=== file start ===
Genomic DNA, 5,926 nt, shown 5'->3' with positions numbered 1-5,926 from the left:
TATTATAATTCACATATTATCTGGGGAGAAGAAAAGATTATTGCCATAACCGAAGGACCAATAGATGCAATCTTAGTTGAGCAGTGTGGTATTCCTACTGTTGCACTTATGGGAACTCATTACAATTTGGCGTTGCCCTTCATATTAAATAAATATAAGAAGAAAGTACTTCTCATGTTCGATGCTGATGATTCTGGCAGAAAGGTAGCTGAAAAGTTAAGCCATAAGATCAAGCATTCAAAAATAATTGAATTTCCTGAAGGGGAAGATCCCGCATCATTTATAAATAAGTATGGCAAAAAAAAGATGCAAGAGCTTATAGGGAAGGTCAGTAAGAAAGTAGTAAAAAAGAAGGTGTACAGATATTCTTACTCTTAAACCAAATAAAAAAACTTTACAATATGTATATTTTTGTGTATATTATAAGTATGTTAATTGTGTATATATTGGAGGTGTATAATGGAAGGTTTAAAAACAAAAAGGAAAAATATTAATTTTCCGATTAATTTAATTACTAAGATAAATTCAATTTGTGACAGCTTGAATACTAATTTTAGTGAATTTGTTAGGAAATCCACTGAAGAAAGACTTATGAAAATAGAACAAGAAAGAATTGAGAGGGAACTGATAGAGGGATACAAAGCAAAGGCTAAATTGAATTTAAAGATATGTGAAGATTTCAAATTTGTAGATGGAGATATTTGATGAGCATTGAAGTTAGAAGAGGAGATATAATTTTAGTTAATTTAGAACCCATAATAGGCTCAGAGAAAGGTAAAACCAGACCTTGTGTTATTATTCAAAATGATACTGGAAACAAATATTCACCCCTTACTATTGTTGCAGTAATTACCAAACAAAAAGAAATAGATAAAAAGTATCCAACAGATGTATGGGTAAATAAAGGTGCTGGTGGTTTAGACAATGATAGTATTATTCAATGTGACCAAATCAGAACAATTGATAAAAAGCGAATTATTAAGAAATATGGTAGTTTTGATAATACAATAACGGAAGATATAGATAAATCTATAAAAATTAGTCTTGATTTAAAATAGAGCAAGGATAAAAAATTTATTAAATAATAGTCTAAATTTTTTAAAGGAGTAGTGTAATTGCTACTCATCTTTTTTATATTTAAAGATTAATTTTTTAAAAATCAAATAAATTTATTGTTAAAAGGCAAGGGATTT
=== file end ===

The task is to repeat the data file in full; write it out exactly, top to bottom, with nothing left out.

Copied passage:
Genomic DNA, 5,926 nt, shown 5'->3' with positions numbered 1-5,926 from the left:
TATTATAATTCACATATTATCTGGGGAGAAGAAAAGATTATTGCCATAACCGAAGGACCAATAGATGCAATCTTAGTTGAGCAGTGTGGTATTCCTACTGTTGCACTTATGGGAACTCATTACAATTTGGCGTTGCCCTTCATATTAAATAAATATAAGAAGAAAGTACTTCTCATGTTCGATGCTGATGATTCTGGCAGAAAGGTAGCTGAAAAGTTAAGCCATAAGATCAAGCATTCAAAAATAATTGAATTTCCTGAAGGGGAAGATCCCGCATCATTTATAAATAAGTATGGCAAAAAAAAGATGCAAGAGCTTATAGGGAAGGTCAGTAAGAAAGTAGTAAAAAAGAAGGTGTACAGATATTCTTACTCTTAAACCAAATAAAAAAACTTTACAATATGTATATTTTTGTGTATATTATAAGTATGTTAATTGTGTATATATTGGAGGTGTATAATGGAAGGTTTAAAAACAAAAAGGAAAAATATTAATTTTCCGATTAATTTAATTACTAAGATAAATTCAATTTGTGACAGCTTGAATACTAATTTTAGTGAATTTGTTAGGAAATCCACTGAAGAAAGACTTATGAAAATAGAACAAGAAAGAATTGAGAGGGAACTGATAGAGGGATACAAAGCAAAGGCTAAATTGAATTTAAAGATATGTGAAGATTTCAAATTTGTAGATGGAGATATTTGATGAGCATTGAAGTTAGAAGAGGAGATATAATTTTAGTTAATTTAGAACCCATAATAGGCTCAGAGAAAGGTAAAACCAGACCTTGTGTTATTATTCAAAATGATACTGGAAACAAATATTCACCCCTTACTATTGTTGCAGTAATTACCAAACAAAAAGAAATAGATAAAAAGTATCCAACAGATGTATGGGTAAATAAAGGTGCTGGTGGTTTAGACAATGATAGTATTATTCAATGTGACCAAATCAGAACAATTGATAAAAAGCGAATTATTAAGAAATATGGTAGTTTTGATAATACAATAACGGAAGATATAGATAAATCTATAAAAATTAGTCTTGATTTAAAATAGAGCAAGGATAAAAAATTTATTAAATAATAGTCTAAATTTTTTAAAGGAGTAGTGTAATTGCTACTCATCTTTTTTATATTTAAAGATTAATTTTTTAAAAATCAAATAAATTTATTGTTAAAAGGCAAGGGATTT